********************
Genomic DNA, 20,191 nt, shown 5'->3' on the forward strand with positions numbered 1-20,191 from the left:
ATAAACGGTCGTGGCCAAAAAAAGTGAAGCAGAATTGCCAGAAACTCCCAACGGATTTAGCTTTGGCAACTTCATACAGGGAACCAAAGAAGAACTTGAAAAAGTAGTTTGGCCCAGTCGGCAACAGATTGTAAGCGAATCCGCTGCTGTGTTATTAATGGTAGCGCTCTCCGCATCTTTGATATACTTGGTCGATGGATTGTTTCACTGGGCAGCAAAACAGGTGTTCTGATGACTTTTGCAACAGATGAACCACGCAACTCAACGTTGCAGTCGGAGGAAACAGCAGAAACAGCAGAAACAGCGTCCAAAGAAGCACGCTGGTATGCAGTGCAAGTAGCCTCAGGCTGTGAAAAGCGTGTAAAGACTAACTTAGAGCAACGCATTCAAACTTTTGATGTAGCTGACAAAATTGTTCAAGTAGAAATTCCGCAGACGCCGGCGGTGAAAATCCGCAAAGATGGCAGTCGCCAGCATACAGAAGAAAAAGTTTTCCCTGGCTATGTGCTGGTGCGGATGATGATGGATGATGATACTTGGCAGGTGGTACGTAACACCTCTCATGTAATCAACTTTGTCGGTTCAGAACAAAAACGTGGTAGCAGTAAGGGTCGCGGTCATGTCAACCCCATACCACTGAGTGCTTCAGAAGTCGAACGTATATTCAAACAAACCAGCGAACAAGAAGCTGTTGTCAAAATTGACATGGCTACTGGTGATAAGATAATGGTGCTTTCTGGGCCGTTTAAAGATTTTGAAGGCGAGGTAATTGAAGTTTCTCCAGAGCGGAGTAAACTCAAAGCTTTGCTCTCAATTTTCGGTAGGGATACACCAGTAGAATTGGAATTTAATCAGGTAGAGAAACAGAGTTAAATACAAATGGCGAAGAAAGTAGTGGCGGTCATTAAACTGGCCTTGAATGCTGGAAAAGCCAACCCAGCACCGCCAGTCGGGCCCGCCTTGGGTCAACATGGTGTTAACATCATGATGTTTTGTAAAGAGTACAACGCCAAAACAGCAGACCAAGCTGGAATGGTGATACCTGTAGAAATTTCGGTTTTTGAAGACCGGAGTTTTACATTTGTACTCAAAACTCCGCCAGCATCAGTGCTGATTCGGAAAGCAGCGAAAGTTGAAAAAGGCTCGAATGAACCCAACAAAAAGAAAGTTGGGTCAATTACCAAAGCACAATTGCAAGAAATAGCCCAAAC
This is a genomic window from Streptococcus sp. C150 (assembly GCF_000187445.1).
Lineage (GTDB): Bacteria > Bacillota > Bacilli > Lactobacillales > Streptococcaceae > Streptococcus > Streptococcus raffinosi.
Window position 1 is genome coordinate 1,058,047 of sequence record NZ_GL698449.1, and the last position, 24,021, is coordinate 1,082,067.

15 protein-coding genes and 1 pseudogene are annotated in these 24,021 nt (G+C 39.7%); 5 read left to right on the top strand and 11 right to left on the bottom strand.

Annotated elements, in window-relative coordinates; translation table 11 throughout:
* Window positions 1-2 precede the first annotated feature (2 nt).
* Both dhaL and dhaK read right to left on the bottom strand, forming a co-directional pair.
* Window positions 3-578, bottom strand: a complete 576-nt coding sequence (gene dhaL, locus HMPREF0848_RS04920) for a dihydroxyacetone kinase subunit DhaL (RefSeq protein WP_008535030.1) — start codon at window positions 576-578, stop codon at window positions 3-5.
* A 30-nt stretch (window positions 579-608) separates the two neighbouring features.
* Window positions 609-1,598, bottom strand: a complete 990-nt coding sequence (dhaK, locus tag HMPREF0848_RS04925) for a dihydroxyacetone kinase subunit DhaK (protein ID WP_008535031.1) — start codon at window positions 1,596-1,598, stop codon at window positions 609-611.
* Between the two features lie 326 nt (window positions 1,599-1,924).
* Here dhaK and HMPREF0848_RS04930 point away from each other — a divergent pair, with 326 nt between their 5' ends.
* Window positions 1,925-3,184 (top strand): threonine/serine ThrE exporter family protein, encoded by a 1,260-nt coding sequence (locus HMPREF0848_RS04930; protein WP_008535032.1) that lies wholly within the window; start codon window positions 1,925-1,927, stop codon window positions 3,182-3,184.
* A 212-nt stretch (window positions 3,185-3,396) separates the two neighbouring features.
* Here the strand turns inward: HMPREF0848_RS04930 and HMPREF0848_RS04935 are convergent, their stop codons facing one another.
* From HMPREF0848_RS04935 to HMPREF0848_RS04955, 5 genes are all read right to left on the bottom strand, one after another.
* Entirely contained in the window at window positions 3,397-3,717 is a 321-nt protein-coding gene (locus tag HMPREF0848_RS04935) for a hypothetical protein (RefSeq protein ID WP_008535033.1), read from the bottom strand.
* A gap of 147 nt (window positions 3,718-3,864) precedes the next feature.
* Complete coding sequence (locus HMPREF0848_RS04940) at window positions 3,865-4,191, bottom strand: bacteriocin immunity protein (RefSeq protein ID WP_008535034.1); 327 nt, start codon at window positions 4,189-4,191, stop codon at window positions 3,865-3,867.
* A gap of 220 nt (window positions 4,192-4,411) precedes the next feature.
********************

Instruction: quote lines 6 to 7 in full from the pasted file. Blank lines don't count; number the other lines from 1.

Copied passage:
15 protein-coding genes and 1 pseudogene are annotated in these 24,021 nt (G+C 39.7%); 5 read left to right on the top strand and 11 right to left on the bottom strand.

Annotated elements, in window-relative coordinates; translation table 11 throughout: